I really hate doing this. Particularly on a Saturday evening when there are more enjoyable things to do. But, unfortunately, I feel obligated to say something whenever this kind of thing happens.
Here’s the story. Friday night the local news media in Chicago reported that Dave Duerson, a former safety for the Chicago Bears who played on the 1985-86 Super Bowl Championship team, was “found dead” at his home in Miami. A man in good physical condition, dead at the age of 50; no signs of foul play; awaiting the results of an autopsy.
Hearing that, I had this uneasy feeling I’d been down this road before; and today, Peggy Kusinski of our local NBC affiliate, WMAQ-TV, confirmed what I’d suspected:
Former Chicago Bears player Dave Duerson died from a gunshot wound to the chest, according to the Miami-Dade County Medical Examiner. His death has been ruled a suicide.
In a text message to loved ones, Duerson asked that his brain be left for NFL research, emphasizing he wanted the “left side” checked out in particular.
Chris Nowinski, co-director of the Center for the Study of Traumatic Encephalopathy at Boston University School of Medicine, received a call from a friend of the Duerson family Thursday night. He made arrangements to have the brain prepped in time for research and sent to Boston University.
It would be maudlin to speculate about his reasons, and in many respects the reasons are irrelevant. It says something about the man’s character that even when he was contemplating the worst thing in the world he thought of helping other football players, who are at a particularly high risk of brain injuries like chronic traumatic encephalopathy, by donating his own brain for scientific research. Beyond that, any more comment on Duerson’s particular case would be irresponsible.
But setting aside the particulars of Duerson’s case, I can’t let the suicide of a prominent figure go without commenting on the subject generally. Because, unfortunately, I’ve been there. I won’t dwell on my personal story here, other than to say that I lost my brother John to suicide in 1991 – a long time ago, and so there’s really no need to talk about the details. Still, having gone through it myself I feel like I have a responsibility to be open about it, mostly because even now, even in 2011, suicide one of the few remaining subjects that’s basically off limits.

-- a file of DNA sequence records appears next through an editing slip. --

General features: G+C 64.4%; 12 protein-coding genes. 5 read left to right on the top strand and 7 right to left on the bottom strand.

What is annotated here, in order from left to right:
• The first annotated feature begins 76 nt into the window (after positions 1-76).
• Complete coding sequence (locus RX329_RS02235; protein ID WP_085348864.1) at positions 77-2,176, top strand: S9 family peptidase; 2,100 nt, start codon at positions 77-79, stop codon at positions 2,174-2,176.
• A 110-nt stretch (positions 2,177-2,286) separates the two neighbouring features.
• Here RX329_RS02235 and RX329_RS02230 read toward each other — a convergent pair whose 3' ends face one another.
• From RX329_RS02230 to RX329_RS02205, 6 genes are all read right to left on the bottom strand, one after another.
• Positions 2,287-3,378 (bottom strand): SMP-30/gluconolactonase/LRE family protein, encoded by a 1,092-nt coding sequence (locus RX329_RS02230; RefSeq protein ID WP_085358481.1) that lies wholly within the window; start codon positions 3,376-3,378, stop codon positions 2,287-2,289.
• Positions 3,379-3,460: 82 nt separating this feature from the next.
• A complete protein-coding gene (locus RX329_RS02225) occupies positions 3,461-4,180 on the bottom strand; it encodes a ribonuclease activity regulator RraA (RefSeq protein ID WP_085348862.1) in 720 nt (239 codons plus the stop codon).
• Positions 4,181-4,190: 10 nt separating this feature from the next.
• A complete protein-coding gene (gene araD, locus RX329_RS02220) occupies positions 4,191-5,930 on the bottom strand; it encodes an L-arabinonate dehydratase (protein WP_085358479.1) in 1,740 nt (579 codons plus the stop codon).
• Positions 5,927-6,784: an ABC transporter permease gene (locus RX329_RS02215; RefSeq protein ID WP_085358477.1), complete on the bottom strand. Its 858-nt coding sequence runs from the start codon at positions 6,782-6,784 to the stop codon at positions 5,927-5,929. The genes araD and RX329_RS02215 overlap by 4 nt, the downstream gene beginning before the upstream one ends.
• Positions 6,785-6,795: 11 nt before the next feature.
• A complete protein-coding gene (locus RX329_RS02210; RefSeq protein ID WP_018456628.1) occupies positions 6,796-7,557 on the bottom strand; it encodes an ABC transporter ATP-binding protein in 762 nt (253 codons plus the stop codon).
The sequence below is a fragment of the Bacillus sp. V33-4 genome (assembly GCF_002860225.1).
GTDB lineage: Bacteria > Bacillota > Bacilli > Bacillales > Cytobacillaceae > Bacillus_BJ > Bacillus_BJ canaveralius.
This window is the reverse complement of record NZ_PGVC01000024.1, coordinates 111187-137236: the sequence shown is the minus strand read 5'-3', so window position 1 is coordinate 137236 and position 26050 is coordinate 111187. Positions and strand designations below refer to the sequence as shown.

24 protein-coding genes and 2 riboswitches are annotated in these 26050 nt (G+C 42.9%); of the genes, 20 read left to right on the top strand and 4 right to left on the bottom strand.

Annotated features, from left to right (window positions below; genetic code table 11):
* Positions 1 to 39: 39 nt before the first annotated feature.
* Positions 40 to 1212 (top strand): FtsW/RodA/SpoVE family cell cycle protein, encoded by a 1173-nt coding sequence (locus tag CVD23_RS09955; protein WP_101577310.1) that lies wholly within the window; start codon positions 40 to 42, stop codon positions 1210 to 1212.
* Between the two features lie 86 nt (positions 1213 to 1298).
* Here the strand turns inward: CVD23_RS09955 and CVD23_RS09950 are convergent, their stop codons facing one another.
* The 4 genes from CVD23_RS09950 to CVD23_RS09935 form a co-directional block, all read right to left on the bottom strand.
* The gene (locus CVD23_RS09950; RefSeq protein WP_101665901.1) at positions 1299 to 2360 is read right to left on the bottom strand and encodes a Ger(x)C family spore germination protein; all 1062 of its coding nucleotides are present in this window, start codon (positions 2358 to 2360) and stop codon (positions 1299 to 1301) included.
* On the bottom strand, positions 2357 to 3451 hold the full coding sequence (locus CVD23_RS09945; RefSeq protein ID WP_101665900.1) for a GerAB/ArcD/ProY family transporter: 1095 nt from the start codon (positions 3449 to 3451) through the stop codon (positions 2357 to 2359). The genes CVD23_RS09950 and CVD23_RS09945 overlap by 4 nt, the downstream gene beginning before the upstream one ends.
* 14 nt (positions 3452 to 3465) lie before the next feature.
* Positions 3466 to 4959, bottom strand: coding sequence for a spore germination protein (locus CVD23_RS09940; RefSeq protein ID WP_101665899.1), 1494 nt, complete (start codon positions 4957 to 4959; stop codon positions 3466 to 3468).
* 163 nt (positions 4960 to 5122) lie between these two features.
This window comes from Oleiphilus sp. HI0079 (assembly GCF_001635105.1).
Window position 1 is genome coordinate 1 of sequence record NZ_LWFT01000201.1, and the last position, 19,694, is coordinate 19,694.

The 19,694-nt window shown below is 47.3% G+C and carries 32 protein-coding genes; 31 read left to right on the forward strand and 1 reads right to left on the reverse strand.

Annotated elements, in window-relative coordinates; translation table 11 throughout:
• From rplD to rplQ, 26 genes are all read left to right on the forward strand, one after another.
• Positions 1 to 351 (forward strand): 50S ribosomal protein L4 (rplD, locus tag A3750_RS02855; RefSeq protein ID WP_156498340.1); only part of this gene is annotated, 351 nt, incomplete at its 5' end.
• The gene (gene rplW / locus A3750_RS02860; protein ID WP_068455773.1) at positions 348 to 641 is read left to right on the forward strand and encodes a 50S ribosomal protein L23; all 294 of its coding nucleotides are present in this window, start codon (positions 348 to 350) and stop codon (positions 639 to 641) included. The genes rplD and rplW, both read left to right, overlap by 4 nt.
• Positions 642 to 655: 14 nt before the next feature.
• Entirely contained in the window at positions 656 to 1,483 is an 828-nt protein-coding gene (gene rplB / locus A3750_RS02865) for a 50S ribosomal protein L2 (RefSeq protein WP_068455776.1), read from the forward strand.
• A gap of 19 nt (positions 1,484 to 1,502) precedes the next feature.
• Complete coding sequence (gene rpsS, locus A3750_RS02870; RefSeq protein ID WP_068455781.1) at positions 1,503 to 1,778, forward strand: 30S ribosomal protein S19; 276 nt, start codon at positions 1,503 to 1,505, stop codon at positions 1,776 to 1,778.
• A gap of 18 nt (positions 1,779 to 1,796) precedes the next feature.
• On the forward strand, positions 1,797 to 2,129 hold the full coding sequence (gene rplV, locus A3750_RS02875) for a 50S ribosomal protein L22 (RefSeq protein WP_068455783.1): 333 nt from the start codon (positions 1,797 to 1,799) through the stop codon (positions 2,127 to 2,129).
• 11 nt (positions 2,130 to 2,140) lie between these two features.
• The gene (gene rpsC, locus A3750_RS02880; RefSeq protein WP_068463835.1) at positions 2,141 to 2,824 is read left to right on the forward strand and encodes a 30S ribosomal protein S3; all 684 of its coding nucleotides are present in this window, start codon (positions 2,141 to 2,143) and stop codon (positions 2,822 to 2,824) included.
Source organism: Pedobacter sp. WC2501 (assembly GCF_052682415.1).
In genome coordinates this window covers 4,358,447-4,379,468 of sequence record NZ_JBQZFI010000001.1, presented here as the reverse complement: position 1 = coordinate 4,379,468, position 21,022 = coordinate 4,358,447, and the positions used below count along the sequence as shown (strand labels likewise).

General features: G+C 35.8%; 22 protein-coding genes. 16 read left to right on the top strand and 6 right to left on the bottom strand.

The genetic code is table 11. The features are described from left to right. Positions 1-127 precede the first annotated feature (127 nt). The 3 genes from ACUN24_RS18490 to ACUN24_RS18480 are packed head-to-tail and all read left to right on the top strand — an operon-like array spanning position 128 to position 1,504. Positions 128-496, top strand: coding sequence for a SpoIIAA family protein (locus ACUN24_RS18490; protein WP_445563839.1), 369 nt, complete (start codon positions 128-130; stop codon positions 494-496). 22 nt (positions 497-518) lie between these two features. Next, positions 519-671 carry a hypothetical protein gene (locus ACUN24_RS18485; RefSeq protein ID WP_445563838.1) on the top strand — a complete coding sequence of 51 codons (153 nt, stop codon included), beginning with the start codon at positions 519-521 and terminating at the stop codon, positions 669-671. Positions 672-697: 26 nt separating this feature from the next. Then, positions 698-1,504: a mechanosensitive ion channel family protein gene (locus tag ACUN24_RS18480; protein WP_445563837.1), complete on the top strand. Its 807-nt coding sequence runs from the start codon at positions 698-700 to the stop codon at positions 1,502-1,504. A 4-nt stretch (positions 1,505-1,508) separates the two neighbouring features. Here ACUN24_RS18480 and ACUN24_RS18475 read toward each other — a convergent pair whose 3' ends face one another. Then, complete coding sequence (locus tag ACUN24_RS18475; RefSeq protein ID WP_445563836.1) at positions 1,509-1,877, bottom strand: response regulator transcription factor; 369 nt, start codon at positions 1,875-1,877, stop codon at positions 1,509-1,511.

And let me tell you something: That doesn’t help.
So (and again, without reference to Duerson’s situation), here are some hard facts about suicide – things that we should be, but generally aren’t, willing to talk about. From the American Foundation for Suicide Prevention:
In 2007, there were 34,598 reported suicide deaths in the U.S., according to the latest available data released by the Centers for Disease Control and Prevention.
Nationally, the suicide rate increased 3 percent from 11.2 suicides per 100,000 population in 2006 to 11.5 in 2007. The rate has fluctuated since 2000, ranging from a low of 10.4 in 2000 to a high of 11.5 in 2007, with a mean rate of 11.0 (see chart below). The 2007 suicide rate is the highest since 1995.
Current rates for every age group between 25 and 84 have increased. The most significant increases occurred in individuals aged 25 to 34 (12.3 in 2006 to 13.0 in 2007), 45 to 54 (17.2 to 17.7), and 55 to 64 (14.5 to 15.5). The rate of 17.7 for 45- to 54-year-olds is the highest for any age group in the country, while the rate for 55- to 64-year-olds showed the greatest increase from the previous year.
Suicide rates for those 45 to 64 have increased significantly since 2000. The current rate for the 45-54 age group (17.7) is the highest since 1977, while the rate for those aged 55 to 64 (15.5) is the highest since 1990.
Every 15 minutes someone dies by suicide. It remains the 11th leading cause of death in this country. Though suicide attempts are not reported, it is estimated that close to one million people make a suicide attempt each year.
And, perhaps the most important point is this:
Research has shown that 90 percent of people who die by suicide have a diagnosable psychiatric disorder at the time of their death, most often unrecognized or untreated depression.
So, I guess if there’s anything you should take away from this story it’s this: Even if you haven’t personally been touched by suicide, it happens so frequently there’s a chance someone you know has been touched by it; and there’s even a chance you will be in the future. And because most suicides stem from treatable illnesses, not talking about it, or pretending it doesn’t happen, or won’t happen to anyone you know, is really a bad idea.
I know it’s an uncomfortable subject to talk about. But guess what. It’s even more uncomfortable to live through. I’ve got about 20 years experience with that.
Meanwhile, whatever lead to Dave Duerson’s suicide, I hope his family – and especially his kids – get through this. I would say, “get through this unscathed” … but I know that’s not possible.
© 2011 David P. von Ebers. All rights reserved.